3.7. GC-MS Analysis

Chemical composition of volatile compounds from the active hexane extract was analysed on a gas chromatograph equipped with a quadrupole mass detector in electron impact mode at 70 eV. Volatile compounds were separated on a HP 5MS capillary column (25 m long, 0.2 mm i.d., 0.3 m film thickness). The oven temperature was set at 40 °C for 2 min and then programmed from 40 to 260 °C at 10 °C/min, and keep it 20 min at 260 °C. Mass detector conditions were as follows: interphase temperature 200 °C and mass acquisition range 20–550. Temperature of injector and detector were set to 250 °C and 280 °C, respectively. The splitless injection mode was carried out with 1 L of oily extract. The carrier gas was helium at a flow rate of 1 mL/min. Identification of volatiles was performed comparing their mass spectra with those of the National Institute of Standards and Technology NIST 1.7 library. In addition, a standard solution of C7-C40-alkanes was used to obtain the retention index of compounds and comparing them with literature data [47]. Semi-quantitative data were calculated from the GC peak areas without using correction factors and were expressed as relative percentage (peak area %) of the total volatile constituents identified.

3.8. Antimycobacterial Activity

The activity of all compounds against the M. tuberculosis strains was determined using the Microplate Alamar Blue Assay (MABA) as previously described in the literature [8,9].

4. Conclusions

5,8-Dimethoxypsoralen (5, MICs = 25−50 g/mL), 5-geranyloxypsoralen (1, MICs = 50−100 g/mL), palmitic acid (MICs = 25−50 g/mL), linoleic acid (MICs = 50−100 g/mL), oleic acid (MICs = 100 g/mL), 4-hexen-3-one (MICs = 50−100 g/mL), and citral (MICs = 50 g/mL) are responsible for the antimycobacterial activity observed in C. aurantifolia. Compound 5 and palmitic acid were the most active constituents. Utilization of these compounds for therapeutic purposes will require the evaluation of their cytotoxic activities and determination of their index values.

Acknowledgments

This work was financially supported by the Consejo Nacional de Ciencia y Tecnología (CONACYT, Grant Number CB-106107), and Programa de Apoyo a la Investigación Científica y Tecnológica (PAICYT)-UANL (Grant Number CN432–10). The authors thank Juan Manuel de Jesús Favela Hernández for his technical assistance with the biological assays.

Conflict of Interest

(10)

References

1. World Health Organization Home Page. Available online: http://http://www.who.int/tb/publications/ 2011/factsheet_tb_2011.pdf (accessed on 20 July 2012).

2. Tripathi, R.P.; Tewari, N.; Dwivedi, N.; Tiwari, V.K. Fighting tuberculosis: An old disease with new challenges. Med. Res. Rev. 2005, 25, 93–131.

3. Copp, B.R. Antimycobacterial natural products. Nat. Prod. Rep. 2003, 20, 535–557.

4. Okunade, A.L.; Elvin-Lewis, M.P.F.; Lewis, W.H. Natural antimycobacterial metabolites: Current status. Phytochemistry 2004, 65, 1017–1032.

5. Nayyar, A.; Jain, R. Recent advances in new structural classes of anti-tuberculosis agents. Curr. Med. Chem. 2005, 12, 1873–1886.

6. Copp, B.R.; Pearce, A.N. Natural product growth inhibitors of Mycobacterium tuberculosis. Nat. Prod. Rep. 2007, 24, 278–297.

7. García, A.; Bocanegra-García, V.; Palma-Nicolás, J.P.; Rivera, G. Recent advances in antitubercular natural products. Eur. J. Med. Chem. 2012, 49, 1–23.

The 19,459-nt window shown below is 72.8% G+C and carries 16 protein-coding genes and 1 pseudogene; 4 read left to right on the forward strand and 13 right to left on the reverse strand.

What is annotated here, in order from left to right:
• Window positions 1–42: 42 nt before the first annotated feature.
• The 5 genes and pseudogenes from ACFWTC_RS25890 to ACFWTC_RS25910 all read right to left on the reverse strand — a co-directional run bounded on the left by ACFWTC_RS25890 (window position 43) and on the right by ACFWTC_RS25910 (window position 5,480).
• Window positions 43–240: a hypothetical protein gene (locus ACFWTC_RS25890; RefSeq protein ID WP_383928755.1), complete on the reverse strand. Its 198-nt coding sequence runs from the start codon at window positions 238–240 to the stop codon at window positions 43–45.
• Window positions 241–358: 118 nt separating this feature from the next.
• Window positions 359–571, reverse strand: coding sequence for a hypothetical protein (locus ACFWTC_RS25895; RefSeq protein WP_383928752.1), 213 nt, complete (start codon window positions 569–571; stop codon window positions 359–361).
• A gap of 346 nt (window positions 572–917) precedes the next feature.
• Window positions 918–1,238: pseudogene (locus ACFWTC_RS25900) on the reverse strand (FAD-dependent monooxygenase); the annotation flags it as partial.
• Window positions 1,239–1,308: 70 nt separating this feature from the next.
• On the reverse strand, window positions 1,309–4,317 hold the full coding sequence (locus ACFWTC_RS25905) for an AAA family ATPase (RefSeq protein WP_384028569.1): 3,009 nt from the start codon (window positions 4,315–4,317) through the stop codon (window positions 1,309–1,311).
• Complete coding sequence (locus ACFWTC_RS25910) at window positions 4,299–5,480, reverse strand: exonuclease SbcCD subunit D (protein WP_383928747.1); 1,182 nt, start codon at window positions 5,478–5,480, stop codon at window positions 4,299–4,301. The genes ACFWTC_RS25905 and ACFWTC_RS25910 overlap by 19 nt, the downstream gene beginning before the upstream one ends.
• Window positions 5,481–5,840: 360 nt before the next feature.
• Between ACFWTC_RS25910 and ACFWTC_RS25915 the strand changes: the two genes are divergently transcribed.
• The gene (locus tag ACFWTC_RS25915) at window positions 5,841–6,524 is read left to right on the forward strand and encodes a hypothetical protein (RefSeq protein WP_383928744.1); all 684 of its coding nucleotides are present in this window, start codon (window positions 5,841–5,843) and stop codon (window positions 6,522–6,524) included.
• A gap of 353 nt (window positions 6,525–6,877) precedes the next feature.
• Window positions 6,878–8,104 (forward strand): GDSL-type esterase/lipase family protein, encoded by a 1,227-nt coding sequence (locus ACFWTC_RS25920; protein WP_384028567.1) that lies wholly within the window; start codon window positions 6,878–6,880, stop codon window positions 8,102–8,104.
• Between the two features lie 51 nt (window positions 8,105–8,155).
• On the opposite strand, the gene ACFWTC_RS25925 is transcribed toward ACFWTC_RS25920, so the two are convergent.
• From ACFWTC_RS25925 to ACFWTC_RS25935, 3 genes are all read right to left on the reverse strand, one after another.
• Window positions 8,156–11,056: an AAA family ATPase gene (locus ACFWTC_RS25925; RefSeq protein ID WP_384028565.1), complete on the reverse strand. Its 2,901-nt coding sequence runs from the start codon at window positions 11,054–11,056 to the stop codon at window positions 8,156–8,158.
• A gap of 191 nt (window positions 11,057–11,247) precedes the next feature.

8. Camacho-Corona, M.R.; Ramírez-Cabrera, M.A.; González-Santiago, O.; Garza-González, E.; Palacios, I.P.; Luna-Herrera, J. Activity against drug resistant-tuberculosis strains of plants used in Mexican traditional medicine to treat tuberculosis and other respiratory diseases. Phytother. Res. 2008, 22, 82–85.

9. Camacho-Corona, M.R.; Favela-Hernández, J.M.J.; González-Santiago, O.; Garza-González, E.; Molina-Salinas, G.M.; Said-Fernández, S.; Delgado, G.; Luna-Herrera, J. Evaluation of some plant-derived secondary metabolites against sensitive and multidrug-resistant Mycobacterium tuberculosis. J. Mex. Chem. Soc. 2009, 53, 71–75.

10. Favela-Hernández, J.M.J.; García, A.; Garza-González, E.; Rivas-Galindo, V.M.; Camacho-Corona, M.R. Antibacterial and antimycobacterial lignans and flavonoids from Larrea tridentata. Phytother. Res. 2012, doi:10.1002/ptr.4660.

11. Esquivel-Ferriño, P.C.; Favela-Hernández, J.M.; Garza-González, E.; Waksman, N.; Ríos, M.Y.; Camacho-Corona, M.R. Antimycobacterial activity of constituents from Foeniculum vulgare var. dulce grown in México. Molecules 2012, 17, 8471–8482.

12. Nicolosi, E.; Deng, Z.N.; Gentile, A.; La Malfa, S.; Continella, G.; Tribulato, E. Citrus phylogeny and genetic origin of important species as investigated by molecular markers. Theor. Appl. Genet. 2000, 100, 1155–1166.

13. Morton, J. Mexican Lime. In Fruits of Warm Climates, 1st ed.; J.F. Morton: Miami, FL, USA, 1987; pp. 168–172.

14. Apraj, V.; Thakur, N.D.; Bhagwat, A.; Mallya, R.; Sawant, L.; Pandita, N. Pharmacognostic and phytochemical evaluation of Citrus aurantifolia (Christm) Swingle peel. Pharmacogn. J. 2011, 3, 70–76.

15. Feger, W.; Brandauer, H.; Ziegler, H. Sesquiterpene hydrocarbons of cold-pressed lime oils. Flav. Frag. J. 2000, 15, 281–284.

(11)

17. Piccinelli, A.L.; Garcia, M.M.; Armenteros, D.M.; Alfonso, M.A.; Arevalo, A.C.; Campone, L.; Rastrelli, L. HPLC-PDA-MS and NMR characterization of C-glycosyl flavones in a hydroalcoholic extract of Citrus aurantifolia leaves with antiplatelet activity. J. Agric. Food. Chem. 2008, 56, 1574–1581.

18. Jiwajinda, S.; Santisopasri, V.; Ohigashi, H. Coumarin-related compounds as plant growth inhibitors from two rutaceous plants in thailand. Biosci. Biotechnol. Biochem. 2000, 64, 420–423. 19. Afolayan, A.J.; Asekun, O.T. Comparative study of the chemical profiles of the essential oils of

ripe and rotten fruits of Citrus aurantifolia Swingle. Nat. Prod. Commun. 2008, 3, 1133–1136. 20. Chisholm, G.M.; Wilson, M.A.; Gaskey, G.M. Characterization of aroma volatiles in the key lime

essential oils (Citrus aurantifolia Swingle). Flav. Frag. J. 2003, 18, 106–115.